Yesterday marked the end of this year’s international music festival. Held at the Asia Culture Center, and now appropriately named the ACC World Music Festival, the event has been through a number of iterations in the past decade. At times stressing either local talent or larger international acts, the event has been a mainstay of summer life in Gwangju for the past nine years. While other similar events may deliver the goods talent-wise, you also must bring your wallet. Experiencing quality live music in South Korea is rarely cheap, and almost never free for the listening. However, this music fest in Gwangju thankfully bucks the trend.
Costing nothing but your time, the world music festival brings out locals for a balmy evening spent on the gassy incline which makes up the roof at the northern end of the complex. However, due to the typhoon on the horizon, events moved indoors, with lawn chairs replacing the ubiquitous blankets which festival-goers often bring to the party. While typhoon Solic proved more bust than boom, the events eventually went off without a hitch.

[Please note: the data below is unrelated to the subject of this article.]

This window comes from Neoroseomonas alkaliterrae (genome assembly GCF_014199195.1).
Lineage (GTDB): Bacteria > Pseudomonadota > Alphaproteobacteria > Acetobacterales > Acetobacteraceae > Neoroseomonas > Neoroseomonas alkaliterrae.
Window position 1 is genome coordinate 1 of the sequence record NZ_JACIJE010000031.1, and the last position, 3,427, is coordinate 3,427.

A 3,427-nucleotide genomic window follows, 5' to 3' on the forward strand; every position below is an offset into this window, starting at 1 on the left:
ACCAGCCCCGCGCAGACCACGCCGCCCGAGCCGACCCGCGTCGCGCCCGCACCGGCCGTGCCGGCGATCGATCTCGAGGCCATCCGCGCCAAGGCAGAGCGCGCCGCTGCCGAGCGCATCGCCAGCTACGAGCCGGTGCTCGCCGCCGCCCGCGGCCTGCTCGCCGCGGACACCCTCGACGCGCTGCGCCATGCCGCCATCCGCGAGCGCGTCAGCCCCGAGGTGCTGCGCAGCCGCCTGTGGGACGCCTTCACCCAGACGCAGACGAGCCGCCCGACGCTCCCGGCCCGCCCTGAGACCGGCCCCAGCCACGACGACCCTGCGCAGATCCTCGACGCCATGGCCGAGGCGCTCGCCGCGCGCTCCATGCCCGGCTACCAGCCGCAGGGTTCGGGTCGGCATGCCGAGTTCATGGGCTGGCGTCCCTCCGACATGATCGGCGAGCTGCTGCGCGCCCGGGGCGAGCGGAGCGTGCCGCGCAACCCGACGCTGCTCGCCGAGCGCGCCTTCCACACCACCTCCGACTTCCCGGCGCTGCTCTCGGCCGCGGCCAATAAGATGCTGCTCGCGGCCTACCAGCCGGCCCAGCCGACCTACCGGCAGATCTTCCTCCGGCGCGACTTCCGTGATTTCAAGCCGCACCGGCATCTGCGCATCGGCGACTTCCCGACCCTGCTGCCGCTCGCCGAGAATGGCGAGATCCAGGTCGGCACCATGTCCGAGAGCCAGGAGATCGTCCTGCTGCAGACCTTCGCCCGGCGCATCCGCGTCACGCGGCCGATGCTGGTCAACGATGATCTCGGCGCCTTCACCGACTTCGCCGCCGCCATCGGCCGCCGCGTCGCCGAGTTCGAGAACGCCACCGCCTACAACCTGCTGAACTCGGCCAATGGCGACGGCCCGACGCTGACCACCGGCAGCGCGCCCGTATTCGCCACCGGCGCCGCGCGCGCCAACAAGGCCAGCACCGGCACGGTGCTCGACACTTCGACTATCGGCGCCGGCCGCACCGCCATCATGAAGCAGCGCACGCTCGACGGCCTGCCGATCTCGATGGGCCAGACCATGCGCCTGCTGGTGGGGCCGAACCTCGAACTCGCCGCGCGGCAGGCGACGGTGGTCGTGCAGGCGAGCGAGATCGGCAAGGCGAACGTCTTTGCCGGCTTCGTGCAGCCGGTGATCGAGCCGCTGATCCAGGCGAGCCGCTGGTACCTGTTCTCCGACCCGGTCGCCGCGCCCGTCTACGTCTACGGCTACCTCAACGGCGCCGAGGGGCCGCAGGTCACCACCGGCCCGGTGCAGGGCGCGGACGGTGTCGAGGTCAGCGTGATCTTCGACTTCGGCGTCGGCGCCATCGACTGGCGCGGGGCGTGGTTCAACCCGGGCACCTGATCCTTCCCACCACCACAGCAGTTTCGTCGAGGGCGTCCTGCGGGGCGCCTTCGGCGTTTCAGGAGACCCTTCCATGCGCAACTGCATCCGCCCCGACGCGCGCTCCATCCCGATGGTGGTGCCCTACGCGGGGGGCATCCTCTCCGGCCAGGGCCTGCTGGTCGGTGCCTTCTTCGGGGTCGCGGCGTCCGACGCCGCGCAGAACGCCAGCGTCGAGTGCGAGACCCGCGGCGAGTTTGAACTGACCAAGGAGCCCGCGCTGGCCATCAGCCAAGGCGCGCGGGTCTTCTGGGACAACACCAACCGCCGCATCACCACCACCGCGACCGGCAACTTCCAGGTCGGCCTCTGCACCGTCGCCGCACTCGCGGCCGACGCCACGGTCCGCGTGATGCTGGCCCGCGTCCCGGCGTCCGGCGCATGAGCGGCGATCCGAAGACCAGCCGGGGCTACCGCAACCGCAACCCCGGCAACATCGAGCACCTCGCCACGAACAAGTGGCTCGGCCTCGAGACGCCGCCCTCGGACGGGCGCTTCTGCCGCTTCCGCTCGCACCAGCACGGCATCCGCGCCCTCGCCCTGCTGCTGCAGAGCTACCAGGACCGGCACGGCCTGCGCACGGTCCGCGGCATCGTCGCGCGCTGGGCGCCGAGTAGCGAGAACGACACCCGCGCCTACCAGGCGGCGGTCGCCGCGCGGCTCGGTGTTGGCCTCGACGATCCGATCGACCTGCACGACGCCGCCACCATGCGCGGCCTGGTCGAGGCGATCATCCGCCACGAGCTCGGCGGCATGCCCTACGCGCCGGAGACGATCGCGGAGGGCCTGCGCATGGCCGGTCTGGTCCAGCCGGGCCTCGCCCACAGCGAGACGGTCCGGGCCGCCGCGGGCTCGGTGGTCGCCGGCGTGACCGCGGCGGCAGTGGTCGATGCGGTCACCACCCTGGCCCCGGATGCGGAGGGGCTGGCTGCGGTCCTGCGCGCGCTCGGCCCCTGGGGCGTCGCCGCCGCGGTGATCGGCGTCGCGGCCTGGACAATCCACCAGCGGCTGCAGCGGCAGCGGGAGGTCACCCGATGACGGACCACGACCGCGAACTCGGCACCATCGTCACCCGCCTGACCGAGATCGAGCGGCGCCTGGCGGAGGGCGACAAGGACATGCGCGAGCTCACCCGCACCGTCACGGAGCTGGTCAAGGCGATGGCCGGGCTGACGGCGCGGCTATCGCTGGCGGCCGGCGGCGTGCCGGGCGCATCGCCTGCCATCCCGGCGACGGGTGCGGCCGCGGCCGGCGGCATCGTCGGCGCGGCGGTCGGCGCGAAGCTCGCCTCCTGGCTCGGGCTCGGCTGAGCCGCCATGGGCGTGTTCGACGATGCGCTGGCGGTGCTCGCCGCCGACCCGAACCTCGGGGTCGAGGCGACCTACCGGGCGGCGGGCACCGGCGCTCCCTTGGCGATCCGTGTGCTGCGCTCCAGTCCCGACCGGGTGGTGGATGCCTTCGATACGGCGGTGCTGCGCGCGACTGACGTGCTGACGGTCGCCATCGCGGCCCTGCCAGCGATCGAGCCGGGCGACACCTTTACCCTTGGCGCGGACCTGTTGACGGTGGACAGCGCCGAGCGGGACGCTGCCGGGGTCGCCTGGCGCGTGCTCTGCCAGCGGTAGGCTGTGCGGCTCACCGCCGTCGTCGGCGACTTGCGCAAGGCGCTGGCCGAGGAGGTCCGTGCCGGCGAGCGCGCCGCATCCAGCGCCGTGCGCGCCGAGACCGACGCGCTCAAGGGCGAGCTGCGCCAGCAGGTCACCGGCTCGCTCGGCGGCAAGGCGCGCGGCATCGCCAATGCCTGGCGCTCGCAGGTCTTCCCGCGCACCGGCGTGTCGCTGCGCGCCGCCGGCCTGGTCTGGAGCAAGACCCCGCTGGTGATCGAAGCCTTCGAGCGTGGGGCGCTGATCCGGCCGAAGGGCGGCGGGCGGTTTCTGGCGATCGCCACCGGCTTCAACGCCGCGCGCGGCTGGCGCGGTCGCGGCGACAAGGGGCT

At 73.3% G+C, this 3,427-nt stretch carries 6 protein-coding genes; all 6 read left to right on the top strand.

The photo above was taken at the culmination of the last act to perform on Friday evening. The crowd had slowly petered out after eleven, however those that remained were treated to soothing vibes emanating from a Spanish jazz-fusion quintet. There are few times when I am more grateful to have access to such events. As the Koreans say “service” to mean something free that is included with your purchase, last weekend left me feeling slightly unworthy of such a gift. Nevertheless, I enter this week with a slightly more pronounced sense of pride to be in a sense, ‘local.’ As the summer enters its final weeks, there will surely be more events to come, and more opportunities to visualize a fleeting glimpse of life in Gwangju.
[Photo taken with an aging Nikon d600. Far from the best full-frame option 2013 had to offer, this camera still puts out the goods at iso1600. I used a Zeiss ZF 50mm f2 MAKRO for this image. Luckily a shaft of light caught the spectator in mid-clap, with a palpable sense of appreciation on his face. Yes, the highlights are blown out, and even this Zeiss glass could not compete with the sometimes sub-par resolving power of this aging sensor. Yet, the feeling is there, fuzziness and all. The same applies to my experiences in Gwangju over these past few years.]
(Image & Text by Marty Miller)